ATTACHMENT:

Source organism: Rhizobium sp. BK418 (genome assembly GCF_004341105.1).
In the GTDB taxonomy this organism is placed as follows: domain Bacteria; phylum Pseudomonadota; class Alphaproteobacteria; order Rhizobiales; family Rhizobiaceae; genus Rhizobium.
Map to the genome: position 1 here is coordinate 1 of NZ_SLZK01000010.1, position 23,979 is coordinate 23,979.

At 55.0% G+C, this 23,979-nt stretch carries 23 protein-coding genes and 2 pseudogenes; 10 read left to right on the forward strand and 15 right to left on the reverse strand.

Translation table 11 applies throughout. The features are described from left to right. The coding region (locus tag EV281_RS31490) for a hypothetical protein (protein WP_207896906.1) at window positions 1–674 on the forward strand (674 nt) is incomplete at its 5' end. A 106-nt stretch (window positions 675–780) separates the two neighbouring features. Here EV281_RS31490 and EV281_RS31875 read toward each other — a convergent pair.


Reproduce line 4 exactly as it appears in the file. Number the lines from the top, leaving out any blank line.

At 55.0% G+C, this 23,979-nt stretch carries 23 protein-coding genes and 2 pseudogenes; 10 read left to right on the forward strand and 15 right to left on the reverse strand.